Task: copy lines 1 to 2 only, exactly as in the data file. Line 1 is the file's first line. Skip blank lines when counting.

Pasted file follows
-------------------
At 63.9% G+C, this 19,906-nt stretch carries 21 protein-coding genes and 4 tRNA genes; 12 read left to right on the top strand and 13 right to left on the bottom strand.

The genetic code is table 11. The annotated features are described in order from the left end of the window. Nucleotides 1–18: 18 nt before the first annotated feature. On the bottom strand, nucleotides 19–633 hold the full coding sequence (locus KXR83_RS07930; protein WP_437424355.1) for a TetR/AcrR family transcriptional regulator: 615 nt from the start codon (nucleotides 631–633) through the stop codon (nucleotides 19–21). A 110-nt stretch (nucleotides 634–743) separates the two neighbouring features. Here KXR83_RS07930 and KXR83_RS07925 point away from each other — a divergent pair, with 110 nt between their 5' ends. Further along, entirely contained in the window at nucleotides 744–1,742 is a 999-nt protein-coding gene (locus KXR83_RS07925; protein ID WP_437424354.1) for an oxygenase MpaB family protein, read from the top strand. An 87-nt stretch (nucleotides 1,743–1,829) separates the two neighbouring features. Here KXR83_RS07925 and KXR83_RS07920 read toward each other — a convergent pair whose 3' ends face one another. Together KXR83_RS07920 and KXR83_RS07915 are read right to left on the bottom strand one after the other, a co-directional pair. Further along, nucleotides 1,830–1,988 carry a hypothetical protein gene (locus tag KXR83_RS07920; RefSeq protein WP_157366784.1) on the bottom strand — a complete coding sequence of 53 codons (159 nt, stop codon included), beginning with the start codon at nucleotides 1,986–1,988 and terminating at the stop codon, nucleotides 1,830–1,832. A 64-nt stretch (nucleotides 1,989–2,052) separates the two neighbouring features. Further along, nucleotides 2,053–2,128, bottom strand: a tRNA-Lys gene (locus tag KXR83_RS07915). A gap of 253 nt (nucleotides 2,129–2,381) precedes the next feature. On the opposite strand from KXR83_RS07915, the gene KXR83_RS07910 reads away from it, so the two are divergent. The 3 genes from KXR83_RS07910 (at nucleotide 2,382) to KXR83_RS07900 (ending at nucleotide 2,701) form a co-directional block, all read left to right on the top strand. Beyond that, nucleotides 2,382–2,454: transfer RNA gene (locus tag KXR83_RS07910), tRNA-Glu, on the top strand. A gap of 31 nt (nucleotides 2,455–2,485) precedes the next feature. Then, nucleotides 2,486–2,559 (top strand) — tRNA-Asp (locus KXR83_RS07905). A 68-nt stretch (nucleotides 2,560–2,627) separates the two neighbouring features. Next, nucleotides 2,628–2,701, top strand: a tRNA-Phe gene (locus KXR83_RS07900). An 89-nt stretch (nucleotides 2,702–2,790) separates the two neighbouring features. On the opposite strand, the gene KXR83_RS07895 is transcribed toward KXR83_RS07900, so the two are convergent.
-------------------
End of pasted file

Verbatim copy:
At 63.9% G+C, this 19,906-nt stretch carries 21 protein-coding genes and 4 tRNA genes; 12 read left to right on the top strand and 13 right to left on the bottom strand.

The genetic code is table 11. The annotated features are described in order from the left end of the window. Nucleotides 1–18: 18 nt before the first annotated feature. On the bottom strand, nucleotides 19–633 hold the full coding sequence (locus KXR83_RS07930; protein WP_437424355.1) for a TetR/AcrR family transcriptional regulator: 615 nt from the start codon (nucleotides 631–633) through the stop codon (nucleotides 19–21). A 110-nt stretch (nucleotides 634–743) separates the two neighbouring features. Here KXR83_RS07930 and KXR83_RS07925 point away from each other — a divergent pair, with 110 nt between their 5' ends. Further along, entirely contained in the window at nucleotides 744–1,742 is a 999-nt protein-coding gene (locus KXR83_RS07925; protein ID WP_437424354.1) for an oxygenase MpaB family protein, read from the top strand. An 87-nt stretch (nucleotides 1,743–1,829) separates the two neighbouring features. Here KXR83_RS07925 and KXR83_RS07920 read toward each other — a convergent pair whose 3' ends face one another. Together KXR83_RS07920 and KXR83_RS07915 are read right to left on the bottom strand one after the other, a co-directional pair. Further along, nucleotides 1,830–1,988 carry a hypothetical protein gene (locus tag KXR83_RS07920; RefSeq protein WP_157366784.1) on the bottom strand — a complete coding sequence of 53 codons (159 nt, stop codon included), beginning with the start codon at nucleotides 1,986–1,988 and terminating at the stop codon, nucleotides 1,830–1,832. A 64-nt stretch (nucleotides 1,989–2,052) separates the two neighbouring features. Further along, nucleotides 2,053–2,128, bottom strand: a tRNA-Lys gene (locus tag KXR83_RS07915). A gap of 253 nt (nucleotides 2,129–2,381) precedes the next feature. On the opposite strand from KXR83_RS07915, the gene KXR83_RS07910 reads away from it, so the two are divergent. The 3 genes from KXR83_RS07910 (at nucleotide 2,382) to KXR83_RS07900 (ending at nucleotide 2,701) form a co-directional block, all read left to right on the top strand. Beyond that, nucleotides 2,382–2,454: transfer RNA gene (locus tag KXR83_RS07910), tRNA-Glu, on the top strand. A gap of 31 nt (nucleotides 2,455–2,485) precedes the next feature. Then, nucleotides 2,486–2,559 (top strand) — tRNA-Asp (locus KXR83_RS07905). A 68-nt stretch (nucleotides 2,560–2,627) separates the two neighbouring features. Next, nucleotides 2,628–2,701, top strand: a tRNA-Phe gene (locus KXR83_RS07900). An 89-nt stretch (nucleotides 2,702–2,790) separates the two neighbouring features. On the opposite strand, the gene KXR83_RS07895 is transcribed toward KXR83_RS07900, so the two are convergent.